According to a survey from NASCIO ". . . RPA can save between 40-70% on labor costs, and near zero-error rates with both back office and front office functions.” These are significant savings and service improvements that can stretch government spending much further. I feel strongly RPA is not supposed to replace workers - because of the relatively low cost and speed to implement, it should be used to free up workers from mundane, routine tasks so they can spend more time on direct services to citizens and more-strategic activities.
My good friend, Clark Partridge, the Comptroller for Arizona and a leader among his peers, has the exact same perspective and is quoted extensively in this background article on his early steps in adopting RPA. I know from speaking with him that he's only growing more excited as he and his team gain more experience (and if you know Clark, you know that's saying something . . .). Take a look!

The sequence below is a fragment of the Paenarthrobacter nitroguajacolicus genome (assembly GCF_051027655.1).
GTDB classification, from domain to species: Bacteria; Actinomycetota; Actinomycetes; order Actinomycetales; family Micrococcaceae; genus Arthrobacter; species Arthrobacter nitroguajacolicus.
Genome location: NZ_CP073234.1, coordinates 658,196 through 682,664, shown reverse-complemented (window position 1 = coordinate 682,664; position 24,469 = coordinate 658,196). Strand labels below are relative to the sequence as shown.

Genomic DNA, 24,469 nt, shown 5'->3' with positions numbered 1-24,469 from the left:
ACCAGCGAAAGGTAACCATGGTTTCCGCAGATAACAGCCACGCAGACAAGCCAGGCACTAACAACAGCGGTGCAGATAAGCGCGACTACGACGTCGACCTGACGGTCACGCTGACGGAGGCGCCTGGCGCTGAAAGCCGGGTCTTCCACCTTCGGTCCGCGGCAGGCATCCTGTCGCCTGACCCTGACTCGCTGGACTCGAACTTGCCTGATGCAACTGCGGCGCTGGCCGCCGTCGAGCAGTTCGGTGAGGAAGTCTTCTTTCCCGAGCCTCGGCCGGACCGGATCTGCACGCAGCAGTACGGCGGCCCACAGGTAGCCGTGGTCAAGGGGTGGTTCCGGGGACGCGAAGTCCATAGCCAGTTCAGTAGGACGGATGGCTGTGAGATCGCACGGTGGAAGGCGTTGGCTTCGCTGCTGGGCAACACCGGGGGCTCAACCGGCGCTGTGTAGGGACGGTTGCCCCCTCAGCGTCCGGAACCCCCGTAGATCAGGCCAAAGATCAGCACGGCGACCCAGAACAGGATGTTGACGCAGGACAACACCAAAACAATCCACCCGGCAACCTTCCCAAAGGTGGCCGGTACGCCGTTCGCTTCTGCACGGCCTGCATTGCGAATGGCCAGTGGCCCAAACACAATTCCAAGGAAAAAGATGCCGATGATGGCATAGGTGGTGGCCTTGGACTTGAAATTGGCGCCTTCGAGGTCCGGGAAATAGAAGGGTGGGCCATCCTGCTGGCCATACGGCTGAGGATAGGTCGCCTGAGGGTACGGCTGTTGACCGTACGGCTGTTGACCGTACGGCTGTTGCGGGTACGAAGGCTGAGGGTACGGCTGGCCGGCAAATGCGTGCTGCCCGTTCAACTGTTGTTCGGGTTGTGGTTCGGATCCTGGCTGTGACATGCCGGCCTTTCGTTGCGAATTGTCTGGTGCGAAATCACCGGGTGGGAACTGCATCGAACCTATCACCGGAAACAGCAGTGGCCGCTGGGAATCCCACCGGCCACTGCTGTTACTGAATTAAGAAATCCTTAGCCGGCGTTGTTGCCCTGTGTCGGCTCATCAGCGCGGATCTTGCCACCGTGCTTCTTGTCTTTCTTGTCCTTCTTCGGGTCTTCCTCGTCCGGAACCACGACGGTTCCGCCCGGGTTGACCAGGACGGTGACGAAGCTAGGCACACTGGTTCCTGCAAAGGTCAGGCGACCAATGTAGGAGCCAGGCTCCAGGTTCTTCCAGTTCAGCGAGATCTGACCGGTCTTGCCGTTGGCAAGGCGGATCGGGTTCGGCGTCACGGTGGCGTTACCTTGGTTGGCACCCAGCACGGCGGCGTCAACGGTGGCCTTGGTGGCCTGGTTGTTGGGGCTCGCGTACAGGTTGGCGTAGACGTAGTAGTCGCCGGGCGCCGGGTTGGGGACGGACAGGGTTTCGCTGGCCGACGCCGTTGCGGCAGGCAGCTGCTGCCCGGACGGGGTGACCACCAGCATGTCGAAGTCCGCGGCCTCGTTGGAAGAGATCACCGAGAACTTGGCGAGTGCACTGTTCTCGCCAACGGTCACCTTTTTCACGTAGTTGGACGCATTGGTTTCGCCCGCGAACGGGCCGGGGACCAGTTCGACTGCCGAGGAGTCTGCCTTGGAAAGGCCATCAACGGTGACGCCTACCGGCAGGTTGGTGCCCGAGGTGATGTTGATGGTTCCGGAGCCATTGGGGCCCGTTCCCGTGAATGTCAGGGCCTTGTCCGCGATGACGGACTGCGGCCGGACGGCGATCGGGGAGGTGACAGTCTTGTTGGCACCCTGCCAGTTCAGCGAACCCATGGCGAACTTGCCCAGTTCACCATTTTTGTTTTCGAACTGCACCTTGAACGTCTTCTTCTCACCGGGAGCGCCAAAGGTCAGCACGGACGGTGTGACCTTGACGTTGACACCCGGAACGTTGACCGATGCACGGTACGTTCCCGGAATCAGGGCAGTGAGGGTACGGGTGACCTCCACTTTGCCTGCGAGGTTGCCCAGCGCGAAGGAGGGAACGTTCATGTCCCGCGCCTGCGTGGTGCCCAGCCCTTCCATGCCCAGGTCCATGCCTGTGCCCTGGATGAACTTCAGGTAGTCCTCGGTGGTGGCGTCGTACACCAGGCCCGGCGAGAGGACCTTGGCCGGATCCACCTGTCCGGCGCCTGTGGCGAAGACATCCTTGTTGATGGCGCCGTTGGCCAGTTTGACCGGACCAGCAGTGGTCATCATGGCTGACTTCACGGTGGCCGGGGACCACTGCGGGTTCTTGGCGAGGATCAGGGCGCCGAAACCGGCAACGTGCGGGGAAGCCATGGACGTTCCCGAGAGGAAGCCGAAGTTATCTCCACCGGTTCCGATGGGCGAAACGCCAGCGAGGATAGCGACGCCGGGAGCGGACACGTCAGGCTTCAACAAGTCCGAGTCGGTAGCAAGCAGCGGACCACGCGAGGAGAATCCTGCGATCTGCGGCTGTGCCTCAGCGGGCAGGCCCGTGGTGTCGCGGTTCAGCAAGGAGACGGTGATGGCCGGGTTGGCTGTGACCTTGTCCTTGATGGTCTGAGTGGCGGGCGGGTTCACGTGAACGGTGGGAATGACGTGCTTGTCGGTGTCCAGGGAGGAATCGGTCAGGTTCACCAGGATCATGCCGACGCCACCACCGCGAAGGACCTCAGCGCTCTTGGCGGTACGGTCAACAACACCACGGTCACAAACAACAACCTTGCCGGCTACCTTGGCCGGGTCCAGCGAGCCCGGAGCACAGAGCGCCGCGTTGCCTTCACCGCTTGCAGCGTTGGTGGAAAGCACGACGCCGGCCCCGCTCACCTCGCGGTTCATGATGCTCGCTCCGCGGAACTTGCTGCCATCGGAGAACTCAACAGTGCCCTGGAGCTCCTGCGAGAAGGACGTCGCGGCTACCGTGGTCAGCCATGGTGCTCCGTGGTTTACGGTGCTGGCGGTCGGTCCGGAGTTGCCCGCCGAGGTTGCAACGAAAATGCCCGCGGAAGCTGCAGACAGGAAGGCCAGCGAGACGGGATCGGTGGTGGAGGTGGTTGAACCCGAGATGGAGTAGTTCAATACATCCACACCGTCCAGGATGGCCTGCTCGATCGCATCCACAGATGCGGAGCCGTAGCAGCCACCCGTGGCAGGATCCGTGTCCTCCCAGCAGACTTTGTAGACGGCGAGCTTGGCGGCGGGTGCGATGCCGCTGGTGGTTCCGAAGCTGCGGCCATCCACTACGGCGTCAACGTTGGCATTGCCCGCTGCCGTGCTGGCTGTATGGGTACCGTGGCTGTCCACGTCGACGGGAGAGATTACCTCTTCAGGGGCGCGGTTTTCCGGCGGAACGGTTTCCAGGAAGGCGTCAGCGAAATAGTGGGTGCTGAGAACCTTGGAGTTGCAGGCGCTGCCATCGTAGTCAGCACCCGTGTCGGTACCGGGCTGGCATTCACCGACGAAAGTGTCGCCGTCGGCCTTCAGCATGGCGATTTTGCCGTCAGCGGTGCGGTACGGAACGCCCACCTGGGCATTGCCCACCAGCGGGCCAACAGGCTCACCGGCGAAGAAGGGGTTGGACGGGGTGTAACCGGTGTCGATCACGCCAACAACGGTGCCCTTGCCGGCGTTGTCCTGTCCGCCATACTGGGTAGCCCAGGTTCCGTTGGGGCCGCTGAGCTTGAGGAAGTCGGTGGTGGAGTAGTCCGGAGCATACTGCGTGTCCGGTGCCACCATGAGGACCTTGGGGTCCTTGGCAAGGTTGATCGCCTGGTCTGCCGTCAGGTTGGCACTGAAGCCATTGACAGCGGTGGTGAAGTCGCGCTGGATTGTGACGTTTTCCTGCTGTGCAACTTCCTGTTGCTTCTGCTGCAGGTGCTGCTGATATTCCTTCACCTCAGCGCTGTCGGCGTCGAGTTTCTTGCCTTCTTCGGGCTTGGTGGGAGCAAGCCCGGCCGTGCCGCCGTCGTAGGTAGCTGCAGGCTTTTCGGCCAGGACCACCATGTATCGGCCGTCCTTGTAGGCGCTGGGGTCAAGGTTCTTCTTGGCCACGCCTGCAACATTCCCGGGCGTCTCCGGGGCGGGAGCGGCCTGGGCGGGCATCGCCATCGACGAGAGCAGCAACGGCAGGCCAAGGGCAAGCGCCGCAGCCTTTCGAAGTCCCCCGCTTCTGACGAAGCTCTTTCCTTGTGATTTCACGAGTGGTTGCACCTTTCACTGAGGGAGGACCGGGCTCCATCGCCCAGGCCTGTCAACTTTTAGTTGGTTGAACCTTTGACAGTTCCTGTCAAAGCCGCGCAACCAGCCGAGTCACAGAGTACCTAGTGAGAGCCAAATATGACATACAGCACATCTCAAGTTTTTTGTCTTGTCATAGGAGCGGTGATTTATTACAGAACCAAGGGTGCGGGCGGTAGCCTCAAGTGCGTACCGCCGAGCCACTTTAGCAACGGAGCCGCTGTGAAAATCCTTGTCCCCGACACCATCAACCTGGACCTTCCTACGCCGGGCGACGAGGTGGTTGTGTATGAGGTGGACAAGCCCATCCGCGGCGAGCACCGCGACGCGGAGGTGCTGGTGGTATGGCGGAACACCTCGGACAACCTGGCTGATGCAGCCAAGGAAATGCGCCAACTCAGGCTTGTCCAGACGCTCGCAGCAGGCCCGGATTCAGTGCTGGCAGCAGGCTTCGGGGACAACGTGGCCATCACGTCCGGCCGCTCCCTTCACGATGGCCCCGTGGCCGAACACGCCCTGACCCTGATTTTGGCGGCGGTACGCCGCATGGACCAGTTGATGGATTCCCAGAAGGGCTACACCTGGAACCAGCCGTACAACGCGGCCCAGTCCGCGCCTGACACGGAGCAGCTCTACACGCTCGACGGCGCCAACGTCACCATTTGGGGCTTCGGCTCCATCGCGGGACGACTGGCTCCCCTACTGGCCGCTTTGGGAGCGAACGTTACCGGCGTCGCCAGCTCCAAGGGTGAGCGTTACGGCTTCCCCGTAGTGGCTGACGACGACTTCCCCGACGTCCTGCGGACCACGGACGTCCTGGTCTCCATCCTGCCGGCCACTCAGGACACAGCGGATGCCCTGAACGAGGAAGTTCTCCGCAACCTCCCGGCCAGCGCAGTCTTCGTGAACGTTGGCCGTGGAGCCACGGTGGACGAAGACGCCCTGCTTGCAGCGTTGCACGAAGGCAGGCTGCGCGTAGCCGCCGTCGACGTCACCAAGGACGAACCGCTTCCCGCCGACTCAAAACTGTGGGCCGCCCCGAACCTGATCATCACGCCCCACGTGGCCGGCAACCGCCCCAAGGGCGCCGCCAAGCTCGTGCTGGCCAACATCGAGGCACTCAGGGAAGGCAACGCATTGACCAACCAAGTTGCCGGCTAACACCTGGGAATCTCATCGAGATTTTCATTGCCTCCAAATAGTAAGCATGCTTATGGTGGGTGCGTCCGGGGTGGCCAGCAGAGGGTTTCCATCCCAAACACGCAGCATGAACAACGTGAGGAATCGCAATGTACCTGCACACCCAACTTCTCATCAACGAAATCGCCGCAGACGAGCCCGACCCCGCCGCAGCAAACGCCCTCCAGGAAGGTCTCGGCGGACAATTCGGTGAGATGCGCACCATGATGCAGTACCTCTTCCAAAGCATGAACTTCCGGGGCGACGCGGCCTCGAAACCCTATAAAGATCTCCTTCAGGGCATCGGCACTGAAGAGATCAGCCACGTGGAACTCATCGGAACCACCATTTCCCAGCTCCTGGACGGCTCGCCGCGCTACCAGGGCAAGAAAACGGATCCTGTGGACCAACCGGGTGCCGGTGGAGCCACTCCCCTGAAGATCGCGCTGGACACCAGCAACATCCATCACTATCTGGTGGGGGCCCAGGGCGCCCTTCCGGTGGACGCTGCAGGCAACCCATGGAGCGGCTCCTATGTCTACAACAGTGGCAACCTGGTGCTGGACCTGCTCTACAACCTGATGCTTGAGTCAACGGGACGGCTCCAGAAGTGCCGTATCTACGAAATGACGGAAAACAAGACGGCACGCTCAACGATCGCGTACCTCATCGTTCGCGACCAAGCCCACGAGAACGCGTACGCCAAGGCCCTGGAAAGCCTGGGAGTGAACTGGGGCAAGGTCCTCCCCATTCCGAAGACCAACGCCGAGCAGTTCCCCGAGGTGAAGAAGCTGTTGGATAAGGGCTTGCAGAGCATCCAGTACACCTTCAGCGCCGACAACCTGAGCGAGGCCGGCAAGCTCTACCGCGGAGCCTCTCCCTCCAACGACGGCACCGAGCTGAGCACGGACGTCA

“When I saw how RPA worked and the short time to implement, considering the possibilities and the relatively low cost, it was like fireworks. I thought, ‘Hey, we can do this!’” (Clark Partridge, Comptroller, State of Arizona)